No wonder the UK government is doing absolutely nothing to tackle the housing crises. The banks, the government and those nearing retirement age ( who at the next election will account for 60-80% of the votes all have a vested interest in house price inflation.

Well just some thoughts and some fag packet calculations.

Edited by Timmy Manson

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Consumption is based on either 'disposable income' or debt.

There is a widespread perception that rising house prices are inevitably good for the economy.

But...just look at how much less actual disposable income home owners that have bought since 1995 now have to spend. And unlike consumer goods the rising costs of property have not been built into the inflation rate and therefore have not helped raise wages to help in paying the mortgages.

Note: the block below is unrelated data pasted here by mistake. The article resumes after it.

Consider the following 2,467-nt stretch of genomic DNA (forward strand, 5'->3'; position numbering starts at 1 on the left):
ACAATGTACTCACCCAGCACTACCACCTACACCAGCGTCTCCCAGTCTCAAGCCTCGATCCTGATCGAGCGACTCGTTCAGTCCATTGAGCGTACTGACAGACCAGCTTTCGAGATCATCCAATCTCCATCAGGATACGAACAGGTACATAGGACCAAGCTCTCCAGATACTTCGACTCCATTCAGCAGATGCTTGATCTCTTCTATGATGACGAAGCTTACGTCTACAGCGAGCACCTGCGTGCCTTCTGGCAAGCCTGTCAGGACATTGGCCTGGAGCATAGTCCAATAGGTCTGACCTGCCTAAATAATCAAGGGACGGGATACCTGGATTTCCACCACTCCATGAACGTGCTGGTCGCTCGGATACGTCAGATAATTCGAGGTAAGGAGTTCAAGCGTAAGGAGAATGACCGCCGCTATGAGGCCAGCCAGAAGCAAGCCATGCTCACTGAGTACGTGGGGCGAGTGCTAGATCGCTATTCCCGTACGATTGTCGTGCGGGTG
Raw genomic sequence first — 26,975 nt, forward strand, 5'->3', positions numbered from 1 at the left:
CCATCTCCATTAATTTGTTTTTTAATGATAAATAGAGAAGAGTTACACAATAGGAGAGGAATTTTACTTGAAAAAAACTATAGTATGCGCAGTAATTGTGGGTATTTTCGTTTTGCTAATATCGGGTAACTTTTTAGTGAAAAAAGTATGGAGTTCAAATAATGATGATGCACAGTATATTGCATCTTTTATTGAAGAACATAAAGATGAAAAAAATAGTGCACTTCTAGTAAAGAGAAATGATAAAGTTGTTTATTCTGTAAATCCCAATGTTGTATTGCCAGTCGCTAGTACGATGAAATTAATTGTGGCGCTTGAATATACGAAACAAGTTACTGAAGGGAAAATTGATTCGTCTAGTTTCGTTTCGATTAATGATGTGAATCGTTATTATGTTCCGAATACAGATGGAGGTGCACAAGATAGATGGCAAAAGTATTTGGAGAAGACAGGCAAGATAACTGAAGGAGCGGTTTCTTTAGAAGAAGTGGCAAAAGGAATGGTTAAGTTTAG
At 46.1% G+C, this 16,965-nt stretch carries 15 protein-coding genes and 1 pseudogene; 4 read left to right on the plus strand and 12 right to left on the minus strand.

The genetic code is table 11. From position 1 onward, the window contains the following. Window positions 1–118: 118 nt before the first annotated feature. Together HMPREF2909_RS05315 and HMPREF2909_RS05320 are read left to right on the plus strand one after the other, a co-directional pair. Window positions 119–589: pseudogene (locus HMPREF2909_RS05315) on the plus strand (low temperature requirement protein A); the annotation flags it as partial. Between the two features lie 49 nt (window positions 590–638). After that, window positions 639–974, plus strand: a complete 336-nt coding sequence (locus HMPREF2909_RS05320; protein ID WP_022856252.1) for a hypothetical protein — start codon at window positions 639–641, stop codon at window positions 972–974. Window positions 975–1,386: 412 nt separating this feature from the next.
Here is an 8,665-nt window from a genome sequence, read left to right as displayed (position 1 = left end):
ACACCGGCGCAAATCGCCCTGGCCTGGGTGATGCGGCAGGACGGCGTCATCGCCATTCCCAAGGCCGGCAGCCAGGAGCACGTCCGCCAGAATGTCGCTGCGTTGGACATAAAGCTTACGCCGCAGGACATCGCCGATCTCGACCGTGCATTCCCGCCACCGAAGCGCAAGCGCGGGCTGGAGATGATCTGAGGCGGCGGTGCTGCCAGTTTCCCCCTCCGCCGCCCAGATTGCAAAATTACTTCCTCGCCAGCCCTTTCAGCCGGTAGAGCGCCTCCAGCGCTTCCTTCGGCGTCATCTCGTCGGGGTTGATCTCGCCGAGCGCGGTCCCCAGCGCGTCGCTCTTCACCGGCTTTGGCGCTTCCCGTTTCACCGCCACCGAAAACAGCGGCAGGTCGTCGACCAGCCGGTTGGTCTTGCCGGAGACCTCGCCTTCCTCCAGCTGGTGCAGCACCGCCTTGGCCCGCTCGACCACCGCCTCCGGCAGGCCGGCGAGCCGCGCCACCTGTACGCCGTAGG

Up to now this has been counterbalanced by a combination of MEW, debt and the 'feelgood' factor.

What happens next? MEW, debt and feelgood drivers of consumption have come to an end.

Tough times ahead in this unbalanced and toppling over economy.

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The other evening I was mulling the idea that mortgages are paid from post tax income......and that the larger the mortgage, the greater the locked in salary requirement an individual has, and the greater that locked in salary requirement the more income tax a person has to pay...or they face loosing there house.